Life Skills Training: Empirical Findings and Future Directions
- Cite this article as:
- Botvin, G.J. & Griffin, K.W. The Journal of Primary Prevention (2004) 25: 211. doi:10.1023/B:JOPP.0000042391.58573.5b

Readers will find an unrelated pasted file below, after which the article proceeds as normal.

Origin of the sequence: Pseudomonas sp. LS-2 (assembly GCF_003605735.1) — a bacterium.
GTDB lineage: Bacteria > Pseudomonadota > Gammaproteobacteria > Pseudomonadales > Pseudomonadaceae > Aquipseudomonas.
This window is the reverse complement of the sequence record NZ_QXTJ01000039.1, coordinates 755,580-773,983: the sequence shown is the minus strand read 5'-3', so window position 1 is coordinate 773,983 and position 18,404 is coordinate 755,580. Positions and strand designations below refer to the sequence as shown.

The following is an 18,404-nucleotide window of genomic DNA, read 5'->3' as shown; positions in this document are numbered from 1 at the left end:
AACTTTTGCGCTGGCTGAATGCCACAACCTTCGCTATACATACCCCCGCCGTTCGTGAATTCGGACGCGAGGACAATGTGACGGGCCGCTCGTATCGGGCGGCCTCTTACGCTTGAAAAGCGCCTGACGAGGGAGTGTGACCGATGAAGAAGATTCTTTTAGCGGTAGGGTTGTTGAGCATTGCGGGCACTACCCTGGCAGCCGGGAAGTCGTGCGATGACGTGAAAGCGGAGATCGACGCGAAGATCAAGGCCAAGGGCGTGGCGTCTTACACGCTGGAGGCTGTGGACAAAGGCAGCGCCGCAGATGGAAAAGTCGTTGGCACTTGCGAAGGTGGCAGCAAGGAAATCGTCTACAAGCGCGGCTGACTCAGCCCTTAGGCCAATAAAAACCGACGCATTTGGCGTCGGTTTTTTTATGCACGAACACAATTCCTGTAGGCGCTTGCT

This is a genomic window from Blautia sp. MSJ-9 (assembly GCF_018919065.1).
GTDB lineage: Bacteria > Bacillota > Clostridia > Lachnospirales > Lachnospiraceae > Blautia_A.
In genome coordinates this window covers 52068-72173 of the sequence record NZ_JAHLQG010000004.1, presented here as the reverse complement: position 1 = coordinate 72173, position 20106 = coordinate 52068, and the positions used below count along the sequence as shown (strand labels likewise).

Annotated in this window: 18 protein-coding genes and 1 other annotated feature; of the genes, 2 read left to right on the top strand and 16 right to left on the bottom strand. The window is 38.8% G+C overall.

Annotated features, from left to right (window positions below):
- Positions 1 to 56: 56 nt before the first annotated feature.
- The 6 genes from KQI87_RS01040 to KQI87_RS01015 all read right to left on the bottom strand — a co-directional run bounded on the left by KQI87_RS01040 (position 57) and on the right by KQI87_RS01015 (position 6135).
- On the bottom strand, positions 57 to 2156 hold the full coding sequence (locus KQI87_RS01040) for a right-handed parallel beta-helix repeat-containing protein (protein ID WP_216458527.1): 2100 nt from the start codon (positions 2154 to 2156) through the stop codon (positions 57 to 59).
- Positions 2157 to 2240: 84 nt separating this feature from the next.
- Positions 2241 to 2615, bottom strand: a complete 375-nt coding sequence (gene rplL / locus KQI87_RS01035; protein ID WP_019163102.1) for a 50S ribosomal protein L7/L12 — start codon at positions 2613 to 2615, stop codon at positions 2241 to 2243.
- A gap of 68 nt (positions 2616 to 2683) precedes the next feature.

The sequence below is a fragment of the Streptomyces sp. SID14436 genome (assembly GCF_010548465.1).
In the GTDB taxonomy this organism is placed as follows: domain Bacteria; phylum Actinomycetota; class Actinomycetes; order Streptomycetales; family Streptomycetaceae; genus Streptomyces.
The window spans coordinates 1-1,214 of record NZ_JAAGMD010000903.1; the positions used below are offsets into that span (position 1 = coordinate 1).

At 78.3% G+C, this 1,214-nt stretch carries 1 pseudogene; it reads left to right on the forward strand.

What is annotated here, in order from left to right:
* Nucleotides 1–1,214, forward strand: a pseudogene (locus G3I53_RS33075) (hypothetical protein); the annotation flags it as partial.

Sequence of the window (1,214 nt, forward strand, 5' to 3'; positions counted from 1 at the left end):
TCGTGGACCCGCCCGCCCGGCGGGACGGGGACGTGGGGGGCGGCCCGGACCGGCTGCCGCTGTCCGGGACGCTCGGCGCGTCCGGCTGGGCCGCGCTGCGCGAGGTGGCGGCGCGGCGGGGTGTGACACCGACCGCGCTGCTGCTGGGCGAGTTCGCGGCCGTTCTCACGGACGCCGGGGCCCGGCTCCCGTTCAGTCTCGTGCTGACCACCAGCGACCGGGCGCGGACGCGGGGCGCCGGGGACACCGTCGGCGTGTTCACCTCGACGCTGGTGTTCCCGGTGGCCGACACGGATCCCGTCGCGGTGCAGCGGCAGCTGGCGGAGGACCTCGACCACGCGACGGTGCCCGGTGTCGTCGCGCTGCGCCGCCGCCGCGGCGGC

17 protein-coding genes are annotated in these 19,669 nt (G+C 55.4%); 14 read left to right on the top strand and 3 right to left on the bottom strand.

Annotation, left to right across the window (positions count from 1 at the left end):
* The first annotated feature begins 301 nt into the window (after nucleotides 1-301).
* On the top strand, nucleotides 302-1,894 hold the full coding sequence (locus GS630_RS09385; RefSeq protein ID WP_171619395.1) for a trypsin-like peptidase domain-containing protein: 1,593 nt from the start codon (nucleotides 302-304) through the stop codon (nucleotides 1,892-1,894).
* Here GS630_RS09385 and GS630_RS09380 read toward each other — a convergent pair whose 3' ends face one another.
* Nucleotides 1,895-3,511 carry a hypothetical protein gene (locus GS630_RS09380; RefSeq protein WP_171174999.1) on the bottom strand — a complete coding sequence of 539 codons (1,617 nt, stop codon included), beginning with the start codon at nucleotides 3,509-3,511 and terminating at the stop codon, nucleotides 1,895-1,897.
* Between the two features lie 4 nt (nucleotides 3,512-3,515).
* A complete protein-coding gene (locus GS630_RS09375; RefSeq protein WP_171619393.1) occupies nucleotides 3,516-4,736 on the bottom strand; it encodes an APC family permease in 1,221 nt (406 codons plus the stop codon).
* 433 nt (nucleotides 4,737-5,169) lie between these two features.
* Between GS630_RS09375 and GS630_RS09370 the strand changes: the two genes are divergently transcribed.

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Alcohol, tobacco, and other drug use are important problems that typically begin during adolescence. Fortunately, substantial progress has been made in developing effective drug abuse prevention programs for youth over the past two decades. The Life Skills Training (LST) program is an effective primary prevention program for adolescent drug abuse that addresses the risk and protective factors associated with drug use initiation and teaches skills related to social resistance and enhancing social and personal competence. This paper provides an overview of the theoretical underpinnings of the LST program, along with a description of the program's core components, materials, and methods. Findings from over two decades of evaluation research are reviewed, including results from a series of small scale efficacy studies and large scale effectiveness trials with a variety of adolescent populations. These studies have demonstrated positive behavioral effects of LST on smoking, alcohol, marijuana use as well as the use of multiple substances and illicit drugs, with prevention effects lasting up until the end of high school. Further research is needed to understand the mediating mechanisms through which prevention programs such as LST are effective, and ways to widely disseminate research-based programs into schools.